Alabama boasts the 3rd highest rate of people barred from voting due to a felony conviction per 100,000 residents in each state across the US, according to a recent study.[136] This disproportionately affects African Americans.[136] In 2018, critics accused the state of intentionally disenfranchising non-white voters.[137] The suburban and rural outreach efforts by the Doug Jones campaign were successful and he captured the U.S. Senate seat, the first Democrat in 25 years to do so, and in a state that Donald Trump had won by 30 points.[137]


In Louisville, Georgia, in October 2018, Black senior citizens were told to get off a bus that was to have taken them to a polling place for early voting. The bus trip was supposed to have been part of the "South Rising" bus tour sponsored by the advocacy group Black Voters Matter. A clerk of the local Jefferson County Commission allegedly called the intended voters' senior center to claim that the bus tour constituted "political activity," which is barred at events sponsored by the county. LaTosha Brown, one of the founders of Black Voters Matter, described the trip's prevention as a clear-cut case of "...voter intimidation. This is voter suppression, Southern style." The NAACP Legal Defense and Educational Fund sent a letter to the county calling for an "immediate investigation" into the incident, which it condemned as, "an unacceptable act of voter intimidation," that "potentially violates several laws."[138][needs update]

Georgia's Secretary of State, Brian Kemp, the Republican gubernatorial nominee, was the official in charge of determining whether or not voters were allowed to vote in the November 2018 election and has been accused of voter suppression. Minority voters are statistically more likely to have names that contain hyphens, suffixes or other punctuation that can make it more difficult to match their name in databases, experts noted, and are more likely to have their voter applications suspended by Kemp's office. Barry C. Burden, a professor at the University of Wisconsin-Madison and director of its Elections Research Center said, "An unrealistic rule of this sort will falsely flag many legitimate registration forms. Moreover, the evidence indicates that minority residents are more likely to be flagged than are whites." Kemp has suspended the applications of 53,000 voters, a majority of whom are minorities. Strict voter registration deadlines in Georgia prevented 87,000 Georgians from voting because they had registered after the deadline.[139] "Even if everyone who is on a pending list is eventually allowed to vote, it places more hurdles in the way of those voters on the list, who are disproportionately black and Hispanic," said Charles Stewart III, Professor of Political Science at Massachusetts Institute of Technology.[140][needs update]


In 2017, Indiana passed a law allowing the state to purge voters from the rolls without notifying them, based on information from the controversial Crosscheck system. The Indiana NAACP and League of Women Voters have filed a federal lawsuit against Connie Lawson, Indiana's Secretary of State, to stop the purges.[141] In June 2018, a federal judge ruled that the law violated the National Voter Registration Act.[142]



See also: 2020 Georgia (U.S. state) elections

Georgia made efforts to correct voting problems that had occurred in the 2018 election. In the 2020 statewide primary, however, many irregularities were reported, including missing machines at polling places and mail-in ballots that never arrived at voters' houses.[143] Georgia has a law prohibiting felons on probation for crimes involving moral turpitude from voting or registering to vote, with a similar law in Alabama having been criticized by the United States Supreme Court in 471 U.S. 222 (1985) as having roots in white supremacy.[144]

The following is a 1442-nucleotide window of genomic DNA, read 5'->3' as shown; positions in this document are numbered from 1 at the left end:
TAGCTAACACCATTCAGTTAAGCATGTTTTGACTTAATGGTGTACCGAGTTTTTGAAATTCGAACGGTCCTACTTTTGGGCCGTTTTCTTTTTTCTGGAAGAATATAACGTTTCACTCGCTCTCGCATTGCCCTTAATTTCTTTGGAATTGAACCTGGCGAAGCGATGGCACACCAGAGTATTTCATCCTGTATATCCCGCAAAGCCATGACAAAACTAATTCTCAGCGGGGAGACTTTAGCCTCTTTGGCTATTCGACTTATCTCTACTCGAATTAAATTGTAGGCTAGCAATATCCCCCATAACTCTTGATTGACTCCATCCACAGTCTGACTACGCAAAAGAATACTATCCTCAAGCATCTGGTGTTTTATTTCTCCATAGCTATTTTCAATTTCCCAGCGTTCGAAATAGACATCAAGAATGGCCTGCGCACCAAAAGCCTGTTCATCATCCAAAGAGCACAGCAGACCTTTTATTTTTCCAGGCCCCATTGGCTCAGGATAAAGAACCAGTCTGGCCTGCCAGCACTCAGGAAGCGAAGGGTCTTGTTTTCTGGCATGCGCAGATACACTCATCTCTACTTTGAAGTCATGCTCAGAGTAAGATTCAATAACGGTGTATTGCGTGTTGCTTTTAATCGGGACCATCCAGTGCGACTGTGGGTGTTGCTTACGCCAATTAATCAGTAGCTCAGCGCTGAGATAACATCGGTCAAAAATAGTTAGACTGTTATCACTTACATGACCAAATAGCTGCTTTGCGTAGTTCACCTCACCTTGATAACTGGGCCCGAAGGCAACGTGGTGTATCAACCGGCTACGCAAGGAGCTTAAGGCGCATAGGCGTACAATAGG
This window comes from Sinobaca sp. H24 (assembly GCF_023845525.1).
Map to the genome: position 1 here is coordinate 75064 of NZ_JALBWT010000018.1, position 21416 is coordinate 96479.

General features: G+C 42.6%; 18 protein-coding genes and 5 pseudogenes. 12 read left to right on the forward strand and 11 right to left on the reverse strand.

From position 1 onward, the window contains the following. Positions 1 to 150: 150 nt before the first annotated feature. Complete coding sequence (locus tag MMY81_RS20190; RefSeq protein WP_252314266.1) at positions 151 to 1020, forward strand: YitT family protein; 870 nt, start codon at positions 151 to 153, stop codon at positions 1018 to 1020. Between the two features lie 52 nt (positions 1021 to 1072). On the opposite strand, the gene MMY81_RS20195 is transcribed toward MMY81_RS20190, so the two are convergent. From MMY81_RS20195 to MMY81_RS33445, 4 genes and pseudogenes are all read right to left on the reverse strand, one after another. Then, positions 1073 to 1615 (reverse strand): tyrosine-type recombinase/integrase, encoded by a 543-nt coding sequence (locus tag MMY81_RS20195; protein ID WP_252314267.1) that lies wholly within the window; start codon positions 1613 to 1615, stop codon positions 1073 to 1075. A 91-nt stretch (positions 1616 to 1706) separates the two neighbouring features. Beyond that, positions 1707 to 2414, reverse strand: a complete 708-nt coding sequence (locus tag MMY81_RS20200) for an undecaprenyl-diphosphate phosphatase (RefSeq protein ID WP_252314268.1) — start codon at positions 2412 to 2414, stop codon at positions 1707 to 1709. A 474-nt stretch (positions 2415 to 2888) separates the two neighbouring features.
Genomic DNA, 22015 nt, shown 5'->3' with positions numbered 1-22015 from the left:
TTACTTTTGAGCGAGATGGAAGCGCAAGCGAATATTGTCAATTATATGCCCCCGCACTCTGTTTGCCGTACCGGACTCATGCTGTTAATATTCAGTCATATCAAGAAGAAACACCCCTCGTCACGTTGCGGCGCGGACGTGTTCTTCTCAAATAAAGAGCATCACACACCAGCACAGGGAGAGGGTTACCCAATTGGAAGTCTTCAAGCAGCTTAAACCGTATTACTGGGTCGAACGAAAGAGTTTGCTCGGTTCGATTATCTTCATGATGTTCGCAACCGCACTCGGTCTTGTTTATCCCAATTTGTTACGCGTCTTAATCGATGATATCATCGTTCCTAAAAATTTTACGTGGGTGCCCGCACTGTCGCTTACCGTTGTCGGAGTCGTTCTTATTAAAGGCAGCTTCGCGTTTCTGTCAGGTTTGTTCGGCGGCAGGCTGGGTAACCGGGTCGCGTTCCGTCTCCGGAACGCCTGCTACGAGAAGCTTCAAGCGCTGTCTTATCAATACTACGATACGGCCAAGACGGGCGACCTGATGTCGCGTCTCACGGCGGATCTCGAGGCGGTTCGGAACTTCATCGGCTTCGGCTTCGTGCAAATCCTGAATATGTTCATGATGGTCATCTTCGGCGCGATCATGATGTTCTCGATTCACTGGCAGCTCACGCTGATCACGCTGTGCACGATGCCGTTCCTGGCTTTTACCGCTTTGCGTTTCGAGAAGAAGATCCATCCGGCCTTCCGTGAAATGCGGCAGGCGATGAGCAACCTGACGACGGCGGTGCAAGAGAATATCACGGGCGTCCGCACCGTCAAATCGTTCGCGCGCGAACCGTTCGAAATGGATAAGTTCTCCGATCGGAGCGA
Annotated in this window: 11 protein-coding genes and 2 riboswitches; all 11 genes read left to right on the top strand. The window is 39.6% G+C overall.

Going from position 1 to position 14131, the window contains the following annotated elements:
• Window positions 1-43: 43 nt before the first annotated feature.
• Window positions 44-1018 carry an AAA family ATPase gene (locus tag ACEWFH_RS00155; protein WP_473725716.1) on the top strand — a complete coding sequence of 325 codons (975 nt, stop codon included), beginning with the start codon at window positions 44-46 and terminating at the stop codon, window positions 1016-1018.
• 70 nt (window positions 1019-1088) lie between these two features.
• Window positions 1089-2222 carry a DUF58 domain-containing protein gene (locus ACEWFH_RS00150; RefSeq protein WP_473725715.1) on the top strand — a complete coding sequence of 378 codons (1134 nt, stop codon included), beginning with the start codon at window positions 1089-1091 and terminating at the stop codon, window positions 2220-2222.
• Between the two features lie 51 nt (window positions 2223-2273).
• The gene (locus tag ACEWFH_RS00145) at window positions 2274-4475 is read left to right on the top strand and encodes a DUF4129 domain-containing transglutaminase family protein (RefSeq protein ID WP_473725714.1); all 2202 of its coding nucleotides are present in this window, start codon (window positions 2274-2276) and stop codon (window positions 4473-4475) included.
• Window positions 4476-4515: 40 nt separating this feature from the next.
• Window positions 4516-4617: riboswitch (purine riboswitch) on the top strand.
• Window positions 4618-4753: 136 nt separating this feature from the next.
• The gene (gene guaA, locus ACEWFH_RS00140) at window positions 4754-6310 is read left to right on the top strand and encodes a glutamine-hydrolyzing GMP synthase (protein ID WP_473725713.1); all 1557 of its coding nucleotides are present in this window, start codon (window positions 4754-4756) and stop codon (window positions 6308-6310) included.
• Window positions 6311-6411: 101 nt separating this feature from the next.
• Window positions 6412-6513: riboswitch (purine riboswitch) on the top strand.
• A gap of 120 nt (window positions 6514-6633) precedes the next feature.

See also: 2020 Texas elections

In March 2020, it was reported that Texas leads the South in closing down voting places, making it more difficult for Democratic-leaning African-Americans and Latinos to vote. The 50 counties that have experienced the greatest increases in African-American and Latino populations had 542 polling sites closed between 2012 and 2018, while those with the lowest increases in minority populations had only 34 closures. Brazoria County, south of Houston, closed 60% of its polling places, below the statutory minimum; the county clerk promised this would not happen again. Texas law allows the centralization of vote centers, which sometimes make it easier for people to vote. However, the 334 poll closures outside of vote centers still put Texas ahead of Arizona, Georgia, Louisiana, and Mississippi.[145]

Texas limits who can request absentee postal ballots only to voters over 65, those sick or disabled, those who will be out of the county on election day and those who are in jail.[146] Attempts in court to expand mail in voting before the 2020 elections because of health concerns during the COVID-19 pandemic have been unsuccessful.[147][148] In addition, some eligible postal voters want to lodge postal ballots in advance in drop-off points rather than rely on the postal service, which had warned that ballot papers may not arrive in time to be counted on election day.[149][150] However, on October 1, Texas Governor Greg Abbott, a Republican, ordered a limit of one drop-off location per county.[151]Harris County, for example, received national media attention because it is larger than the size of Rhode Island and has 2.4 million registered voters but is being served by only one voting drop-box location.[152] On October 10, a judge blocked the order to allow only one absentee vote drop-off point per county, on the basis that it would affect older and disabled voters.[149] A Texas appeals court on October 23 confirmed the ruling that the Republican governor cannot limit drop-off sites for mail ballots to one per county.[153]